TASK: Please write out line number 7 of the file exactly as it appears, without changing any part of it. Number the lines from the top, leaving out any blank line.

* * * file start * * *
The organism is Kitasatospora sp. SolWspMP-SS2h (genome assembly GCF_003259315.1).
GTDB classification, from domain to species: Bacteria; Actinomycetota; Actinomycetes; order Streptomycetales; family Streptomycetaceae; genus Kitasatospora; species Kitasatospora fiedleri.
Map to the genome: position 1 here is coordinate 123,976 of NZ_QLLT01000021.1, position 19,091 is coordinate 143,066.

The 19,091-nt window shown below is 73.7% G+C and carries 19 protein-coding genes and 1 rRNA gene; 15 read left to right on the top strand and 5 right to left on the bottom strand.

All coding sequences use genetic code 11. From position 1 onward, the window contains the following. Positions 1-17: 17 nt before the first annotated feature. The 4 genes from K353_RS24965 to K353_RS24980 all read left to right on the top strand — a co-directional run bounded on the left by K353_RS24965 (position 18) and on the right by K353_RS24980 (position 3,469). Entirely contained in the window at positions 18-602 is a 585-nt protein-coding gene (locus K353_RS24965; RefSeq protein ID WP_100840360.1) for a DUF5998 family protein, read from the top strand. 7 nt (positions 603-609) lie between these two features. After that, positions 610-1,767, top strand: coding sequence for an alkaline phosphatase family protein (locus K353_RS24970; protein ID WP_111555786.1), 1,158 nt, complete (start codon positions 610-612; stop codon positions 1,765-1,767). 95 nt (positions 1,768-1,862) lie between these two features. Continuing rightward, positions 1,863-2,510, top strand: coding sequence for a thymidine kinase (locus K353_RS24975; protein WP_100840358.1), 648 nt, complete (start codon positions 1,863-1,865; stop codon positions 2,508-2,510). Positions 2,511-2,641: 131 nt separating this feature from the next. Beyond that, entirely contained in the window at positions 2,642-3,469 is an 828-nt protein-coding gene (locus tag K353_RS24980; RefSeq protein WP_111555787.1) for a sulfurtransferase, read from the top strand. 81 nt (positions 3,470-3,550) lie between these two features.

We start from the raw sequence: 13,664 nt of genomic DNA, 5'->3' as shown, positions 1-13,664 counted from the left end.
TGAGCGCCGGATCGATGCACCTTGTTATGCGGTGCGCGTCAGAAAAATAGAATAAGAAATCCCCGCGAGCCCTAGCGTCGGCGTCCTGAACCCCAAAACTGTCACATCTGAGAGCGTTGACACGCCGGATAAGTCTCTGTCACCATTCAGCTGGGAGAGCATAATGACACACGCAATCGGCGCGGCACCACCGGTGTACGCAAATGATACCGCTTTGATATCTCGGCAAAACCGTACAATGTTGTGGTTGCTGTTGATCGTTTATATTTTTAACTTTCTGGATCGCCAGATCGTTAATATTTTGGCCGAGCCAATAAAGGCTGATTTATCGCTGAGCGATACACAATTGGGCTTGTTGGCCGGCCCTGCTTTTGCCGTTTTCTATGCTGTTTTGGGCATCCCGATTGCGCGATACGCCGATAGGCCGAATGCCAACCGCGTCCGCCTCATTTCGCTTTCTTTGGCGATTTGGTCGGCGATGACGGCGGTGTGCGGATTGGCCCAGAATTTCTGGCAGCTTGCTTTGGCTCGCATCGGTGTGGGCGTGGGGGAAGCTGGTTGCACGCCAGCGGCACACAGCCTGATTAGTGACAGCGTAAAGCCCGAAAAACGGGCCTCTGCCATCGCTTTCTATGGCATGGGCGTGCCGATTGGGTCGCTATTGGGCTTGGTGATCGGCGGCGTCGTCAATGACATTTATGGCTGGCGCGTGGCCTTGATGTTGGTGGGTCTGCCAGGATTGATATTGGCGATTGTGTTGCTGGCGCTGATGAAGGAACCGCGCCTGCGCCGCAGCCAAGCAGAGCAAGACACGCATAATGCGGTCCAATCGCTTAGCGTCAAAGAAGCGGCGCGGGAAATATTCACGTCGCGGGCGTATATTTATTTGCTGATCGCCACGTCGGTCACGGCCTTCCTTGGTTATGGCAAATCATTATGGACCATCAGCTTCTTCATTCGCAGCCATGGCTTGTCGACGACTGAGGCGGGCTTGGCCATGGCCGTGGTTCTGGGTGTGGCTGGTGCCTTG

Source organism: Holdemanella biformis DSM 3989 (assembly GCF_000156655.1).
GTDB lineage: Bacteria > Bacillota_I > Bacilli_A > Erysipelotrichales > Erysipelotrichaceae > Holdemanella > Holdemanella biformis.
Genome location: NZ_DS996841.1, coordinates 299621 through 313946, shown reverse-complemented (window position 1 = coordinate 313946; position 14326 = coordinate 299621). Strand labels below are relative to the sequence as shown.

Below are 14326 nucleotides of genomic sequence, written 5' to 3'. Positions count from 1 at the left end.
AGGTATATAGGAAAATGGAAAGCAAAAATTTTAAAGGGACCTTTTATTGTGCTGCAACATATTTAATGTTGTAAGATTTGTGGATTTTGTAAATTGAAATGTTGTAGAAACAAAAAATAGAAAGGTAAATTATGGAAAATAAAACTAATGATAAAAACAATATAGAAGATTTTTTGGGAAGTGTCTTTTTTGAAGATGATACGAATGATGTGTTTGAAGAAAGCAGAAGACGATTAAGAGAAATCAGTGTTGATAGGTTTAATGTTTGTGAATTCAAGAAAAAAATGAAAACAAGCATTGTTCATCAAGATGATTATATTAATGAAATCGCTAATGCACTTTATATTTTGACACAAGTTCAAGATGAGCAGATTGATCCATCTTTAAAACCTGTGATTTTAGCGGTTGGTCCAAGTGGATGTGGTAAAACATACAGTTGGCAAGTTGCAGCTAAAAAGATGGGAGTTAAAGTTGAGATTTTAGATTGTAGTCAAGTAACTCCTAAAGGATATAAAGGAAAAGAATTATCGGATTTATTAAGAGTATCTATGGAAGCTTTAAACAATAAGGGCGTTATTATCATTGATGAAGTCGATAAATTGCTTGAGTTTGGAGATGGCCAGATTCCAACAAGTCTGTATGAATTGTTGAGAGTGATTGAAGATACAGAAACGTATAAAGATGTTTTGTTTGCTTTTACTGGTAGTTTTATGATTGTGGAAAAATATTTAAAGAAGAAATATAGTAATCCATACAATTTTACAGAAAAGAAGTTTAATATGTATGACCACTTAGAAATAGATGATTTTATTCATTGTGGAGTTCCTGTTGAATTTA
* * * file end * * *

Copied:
TGAGCGCCGGATCGATGCACCTTGTTATGCGGTGCGCGTCAGAAAAATAGAATAAGAAATCCCCGCGAGCCCTAGCGTCGGCGTCCTGAACCCCAAAACTGTCACATCTGAGAGCGTTGACACGCCGGATAAGTCTCTGTCACCATTCAGCTGGGAGAGCATAATGACACACGCAATCGGCGCGGCACCACCGGTGTACGCAAATGATACCGCTTTGATATCTCGGCAAAACCGTACAATGTTGTGGTTGCTGTTGATCGTTTATATTTTTAACTTTCTGGATCGCCAGATCGTTAATATTTTGGCCGAGCCAATAAAGGCTGATTTATCGCTGAGCGATACACAATTGGGCTTGTTGGCCGGCCCTGCTTTTGCCGTTTTCTATGCTGTTTTGGGCATCCCGATTGCGCGATACGCCGATAGGCCGAATGCCAACCGCGTCCGCCTCATTTCGCTTTCTTTGGCGATTTGGTCGGCGATGACGGCGGTGTGCGGATTGGCCCAGAATTTCTGGCAGCTTGCTTTGGCTCGCATCGGTGTGGGCGTGGGGGAAGCTGGTTGCACGCCAGCGGCACACAGCCTGATTAGTGACAGCGTAAAGCCCGAAAAACGGGCCTCTGCCATCGCTTTCTATGGCATGGGCGTGCCGATTGGGTCGCTATTGGGCTTGGTGATCGGCGGCGTCGTCAATGACATTTATGGCTGGCGCGTGGCCTTGATGTTGGTGGGTCTGCCAGGATTGATATTGGCGATTGTGTTGCTGGCGCTGATGAAGGAACCGCGCCTGCGCCGCAGCCAAGCAGAGCAAGACACGCATAATGCGGTCCAATCGCTTAGCGTCAAAGAAGCGGCGCGGGAAATATTCACGTCGCGGGCGTATATTTATTTGCTGATCGCCACGTCGGTCACGGCCTTCCTTGGTTATGGCAAATCATTATGGACCATCAGCTTCTTCATTCGCAGCCATGGCTTGTCGACGACTGAGGCGGGCTTGGCCATGGCCGTGGTTCTGGGTGTGGCTGGTGCCTTG